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Google Chrome finally catches up with a feature Samsung created YEARS ago – Express


Google Chrome is the undisputed champ when it comes to the internet browser marketplace, and it didn’t get to the enviable position of having a market share that the moustachioed Monopoly mascot would be happy with by resting on its laurels. Besides offering a super fast and reliable browser, Google Chrome has forged a name for itself by invariably being the go-to-place for revolutionary new web browsing features. Where others follow Google Chrome leads, and you’ll often find features that debuted on the Mountain View firm’s software ending up on rival browsers such as Mozilla’s Firefox or Microsoft Edge at a later date.

But now Google finds themselves in relatively uncharted territory, with the firm working on a new Chrome feature which Samsung introduced years ago.

Ever since 2015 when the feature first debuted on the Galaxy Note 5, Samsung devices have been capable of deploying a feature known as ‘long screenshot’.

As the name suggests, this functionality does what it says on the tin – taking a rolling screenshot of a long web page you may have displayed on your device.

As it stands Google Chrome doesn’t have a similar first-party solution, but you can get the third-party extensions such as Awesome Screenshot & Screen Recorder which fulfils this same functionality.

READ MORE: Google Chrome update should make using an Android phone much safer

But now it seems Google are looking to address one of the rare gaps Chrome has in its CV but working on its own in-house long screenshot functionality.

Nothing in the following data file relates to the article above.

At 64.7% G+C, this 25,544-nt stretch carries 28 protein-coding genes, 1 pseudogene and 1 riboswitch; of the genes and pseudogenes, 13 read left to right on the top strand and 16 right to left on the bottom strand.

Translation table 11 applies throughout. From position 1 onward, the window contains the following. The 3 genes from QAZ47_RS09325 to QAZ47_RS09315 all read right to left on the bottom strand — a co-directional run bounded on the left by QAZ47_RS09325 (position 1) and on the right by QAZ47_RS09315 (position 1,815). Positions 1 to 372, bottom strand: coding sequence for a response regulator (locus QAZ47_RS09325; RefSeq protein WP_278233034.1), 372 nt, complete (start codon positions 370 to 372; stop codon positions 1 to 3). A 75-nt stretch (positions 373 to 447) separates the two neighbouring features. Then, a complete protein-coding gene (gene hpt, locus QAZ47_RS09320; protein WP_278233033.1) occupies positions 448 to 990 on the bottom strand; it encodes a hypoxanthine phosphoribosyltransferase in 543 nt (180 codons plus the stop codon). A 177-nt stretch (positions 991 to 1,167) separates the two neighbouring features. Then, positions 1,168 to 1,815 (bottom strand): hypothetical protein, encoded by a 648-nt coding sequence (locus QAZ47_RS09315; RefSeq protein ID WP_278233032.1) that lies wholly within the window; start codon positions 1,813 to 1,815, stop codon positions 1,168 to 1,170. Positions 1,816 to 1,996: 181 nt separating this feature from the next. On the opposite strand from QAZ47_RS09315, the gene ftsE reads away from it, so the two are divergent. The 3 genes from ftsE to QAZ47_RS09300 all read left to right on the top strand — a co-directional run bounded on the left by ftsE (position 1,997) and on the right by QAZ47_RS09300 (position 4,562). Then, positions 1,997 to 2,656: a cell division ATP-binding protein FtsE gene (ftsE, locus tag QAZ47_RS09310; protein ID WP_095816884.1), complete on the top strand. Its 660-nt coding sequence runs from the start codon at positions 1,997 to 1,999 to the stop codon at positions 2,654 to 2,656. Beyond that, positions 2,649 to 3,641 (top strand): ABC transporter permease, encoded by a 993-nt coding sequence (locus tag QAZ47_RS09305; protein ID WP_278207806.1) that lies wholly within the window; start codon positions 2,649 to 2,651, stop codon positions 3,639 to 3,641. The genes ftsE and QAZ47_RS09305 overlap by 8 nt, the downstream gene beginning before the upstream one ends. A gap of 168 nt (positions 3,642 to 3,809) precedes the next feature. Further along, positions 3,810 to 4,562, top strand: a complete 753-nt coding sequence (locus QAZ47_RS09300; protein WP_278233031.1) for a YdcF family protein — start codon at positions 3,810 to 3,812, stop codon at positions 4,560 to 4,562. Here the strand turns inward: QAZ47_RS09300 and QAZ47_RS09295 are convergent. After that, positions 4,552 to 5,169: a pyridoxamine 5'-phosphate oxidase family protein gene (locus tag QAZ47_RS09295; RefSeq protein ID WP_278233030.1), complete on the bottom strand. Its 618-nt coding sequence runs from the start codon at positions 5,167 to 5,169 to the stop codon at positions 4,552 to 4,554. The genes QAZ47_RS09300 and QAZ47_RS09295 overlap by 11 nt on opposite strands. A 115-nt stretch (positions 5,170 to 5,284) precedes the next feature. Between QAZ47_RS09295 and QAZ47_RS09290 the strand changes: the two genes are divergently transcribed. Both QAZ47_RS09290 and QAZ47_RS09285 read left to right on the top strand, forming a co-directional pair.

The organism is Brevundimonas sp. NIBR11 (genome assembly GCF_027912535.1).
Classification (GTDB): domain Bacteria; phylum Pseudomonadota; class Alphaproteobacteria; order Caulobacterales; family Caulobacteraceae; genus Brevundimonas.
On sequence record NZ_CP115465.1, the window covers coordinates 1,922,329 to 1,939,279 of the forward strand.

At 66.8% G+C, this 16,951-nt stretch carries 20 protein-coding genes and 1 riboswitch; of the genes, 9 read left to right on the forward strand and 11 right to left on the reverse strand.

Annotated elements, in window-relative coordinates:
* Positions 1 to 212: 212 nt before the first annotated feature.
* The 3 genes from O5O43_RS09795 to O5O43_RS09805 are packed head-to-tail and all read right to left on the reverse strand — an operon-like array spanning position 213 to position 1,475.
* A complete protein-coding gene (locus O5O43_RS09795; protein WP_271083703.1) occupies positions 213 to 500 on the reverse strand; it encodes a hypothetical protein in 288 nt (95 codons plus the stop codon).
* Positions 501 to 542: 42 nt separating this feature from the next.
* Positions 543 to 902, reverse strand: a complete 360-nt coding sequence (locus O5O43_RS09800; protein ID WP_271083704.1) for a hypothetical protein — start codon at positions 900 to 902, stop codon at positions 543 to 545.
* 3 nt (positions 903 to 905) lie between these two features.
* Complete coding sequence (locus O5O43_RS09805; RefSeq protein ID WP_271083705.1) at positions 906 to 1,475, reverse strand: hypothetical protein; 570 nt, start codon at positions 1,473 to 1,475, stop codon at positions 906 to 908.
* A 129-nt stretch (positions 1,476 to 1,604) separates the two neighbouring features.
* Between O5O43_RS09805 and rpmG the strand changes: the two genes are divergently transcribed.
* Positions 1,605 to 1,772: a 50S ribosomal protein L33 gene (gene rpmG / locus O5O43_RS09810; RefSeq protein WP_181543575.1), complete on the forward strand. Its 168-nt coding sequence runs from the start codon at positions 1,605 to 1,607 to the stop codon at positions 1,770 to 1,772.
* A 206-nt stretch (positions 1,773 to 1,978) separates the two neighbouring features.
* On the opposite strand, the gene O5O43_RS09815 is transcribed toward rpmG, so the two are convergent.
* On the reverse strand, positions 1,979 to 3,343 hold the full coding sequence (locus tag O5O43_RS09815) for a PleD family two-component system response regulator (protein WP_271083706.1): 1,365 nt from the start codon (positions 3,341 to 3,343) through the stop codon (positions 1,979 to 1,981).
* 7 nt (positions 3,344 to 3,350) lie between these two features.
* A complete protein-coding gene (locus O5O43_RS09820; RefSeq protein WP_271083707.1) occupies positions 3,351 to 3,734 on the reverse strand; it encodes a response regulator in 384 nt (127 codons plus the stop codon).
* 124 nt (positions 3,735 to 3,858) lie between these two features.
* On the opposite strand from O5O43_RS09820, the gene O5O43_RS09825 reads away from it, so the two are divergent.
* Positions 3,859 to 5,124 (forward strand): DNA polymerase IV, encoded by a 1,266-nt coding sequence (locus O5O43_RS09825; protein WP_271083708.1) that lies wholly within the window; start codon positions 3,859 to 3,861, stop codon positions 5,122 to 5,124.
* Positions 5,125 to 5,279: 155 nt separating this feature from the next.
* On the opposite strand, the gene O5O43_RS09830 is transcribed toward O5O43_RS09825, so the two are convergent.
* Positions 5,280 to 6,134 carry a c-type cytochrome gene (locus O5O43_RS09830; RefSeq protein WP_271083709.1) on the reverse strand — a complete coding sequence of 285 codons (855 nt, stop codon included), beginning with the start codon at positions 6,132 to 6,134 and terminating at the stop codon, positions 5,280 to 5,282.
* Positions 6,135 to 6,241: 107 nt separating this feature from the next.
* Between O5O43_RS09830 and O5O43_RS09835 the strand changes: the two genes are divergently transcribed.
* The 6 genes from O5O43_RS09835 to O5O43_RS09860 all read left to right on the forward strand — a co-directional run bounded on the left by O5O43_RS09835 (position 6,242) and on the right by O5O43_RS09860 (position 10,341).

In a post online the Chrome Story website spotted that a full webpage screenshot feature is currently being tested in the Canary version of Chrome for Android.

This experimental flag is being put through its paces right now, and would take screenshots of an entire webpage – not just what is shown on a device’s display at any given time.

The feature was recently added to Chrome’s Share menu on Android, giving users the option to capture and edit screenshots.

As always with any feature that is in testing, it’s unclear whether the functionality will end up getting a wider rollout or not.

But it undoubtedly would be a handy tool that scores of Android users around the world would find extremely useful.

In other Google Chrome news, users of the desktop version of the all conquering browser may have had their heads turned by an inbound feature coming to Microsoft’s rival Edge software.

Earlier this year the Windows 10 makers announced that vertical tabs would be coming to Microsoft Edge.

As the name suggests, this moves tabs from their typical horizontal resting place at the top of a browser to the side of the screen.

While this might seem like an unnecessary change, anyone that typically has tonnes of tabs open will know from experience that this can led to a very limited view.

Instead of being able to see a snippet of information about what each tab is displaying you’ll likely just be able to see the icon for the website shown on that tab.

This is where vertical tabs come into play as by displaying tabs in this view it gives far more information on what’s being shown on each individual tab.

Which can make it easier to retrace your steps if you’re looking for a tab you visited ages ago in your browsing session.

The new feature has just been added to the Dev and Canary channel for Edge and hopefully will receive a general release by the end of the year.





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